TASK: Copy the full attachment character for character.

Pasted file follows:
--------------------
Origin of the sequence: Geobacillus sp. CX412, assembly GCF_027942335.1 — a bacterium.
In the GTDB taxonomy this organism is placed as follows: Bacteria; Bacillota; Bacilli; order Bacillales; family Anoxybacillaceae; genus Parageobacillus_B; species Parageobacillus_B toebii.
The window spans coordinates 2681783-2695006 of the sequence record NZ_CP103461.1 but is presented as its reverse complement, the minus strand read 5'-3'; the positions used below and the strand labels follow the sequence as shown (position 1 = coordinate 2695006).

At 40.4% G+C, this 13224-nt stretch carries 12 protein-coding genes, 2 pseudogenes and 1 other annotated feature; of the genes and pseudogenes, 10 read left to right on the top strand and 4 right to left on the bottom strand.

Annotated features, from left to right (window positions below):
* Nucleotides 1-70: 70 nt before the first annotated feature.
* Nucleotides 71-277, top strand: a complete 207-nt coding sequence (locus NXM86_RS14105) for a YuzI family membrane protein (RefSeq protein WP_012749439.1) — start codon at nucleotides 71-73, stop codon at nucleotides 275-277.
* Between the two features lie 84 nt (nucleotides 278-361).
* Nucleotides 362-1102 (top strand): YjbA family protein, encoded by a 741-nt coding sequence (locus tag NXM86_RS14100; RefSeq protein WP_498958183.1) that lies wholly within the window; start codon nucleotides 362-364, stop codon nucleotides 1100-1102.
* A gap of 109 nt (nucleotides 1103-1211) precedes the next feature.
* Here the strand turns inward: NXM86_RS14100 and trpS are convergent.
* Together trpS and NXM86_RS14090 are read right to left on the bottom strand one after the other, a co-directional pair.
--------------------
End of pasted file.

Origin of the sequence: Geobacillus sp. CX412, assembly GCF_027942335.1 — a bacterium.
In the GTDB taxonomy this organism is placed as follows: Bacteria; Bacillota; Bacilli; order Bacillales; family Anoxybacillaceae; genus Parageobacillus_B; species Parageobacillus_B toebii.
The window spans coordinates 2681783-2695006 of the sequence record NZ_CP103461.1 but is presented as its reverse complement, the minus strand read 5'-3'; the positions used below and the strand labels follow the sequence as shown (position 1 = coordinate 2695006).

At 40.4% G+C, this 13224-nt stretch carries 12 protein-coding genes, 2 pseudogenes and 1 other annotated feature; of the genes and pseudogenes, 10 read left to right on the top strand and 4 right to left on the bottom strand.

Annotated features, from left to right (window positions below):
* Nucleotides 1-70: 70 nt before the first annotated feature.
* Nucleotides 71-277, top strand: a complete 207-nt coding sequence (locus NXM86_RS14105) for a YuzI family membrane protein (RefSeq protein WP_012749439.1) — start codon at nucleotides 71-73, stop codon at nucleotides 275-277.
* Between the two features lie 84 nt (nucleotides 278-361).
* Nucleotides 362-1102 (top strand): YjbA family protein, encoded by a 741-nt coding sequence (locus tag NXM86_RS14100; RefSeq protein WP_498958183.1) that lies wholly within the window; start codon nucleotides 362-364, stop codon nucleotides 1100-1102.
* A gap of 109 nt (nucleotides 1103-1211) precedes the next feature.
* Here the strand turns inward: NXM86_RS14100 and trpS are convergent.
* Together trpS and NXM86_RS14090 are read right to left on the bottom strand one after the other, a co-directional pair.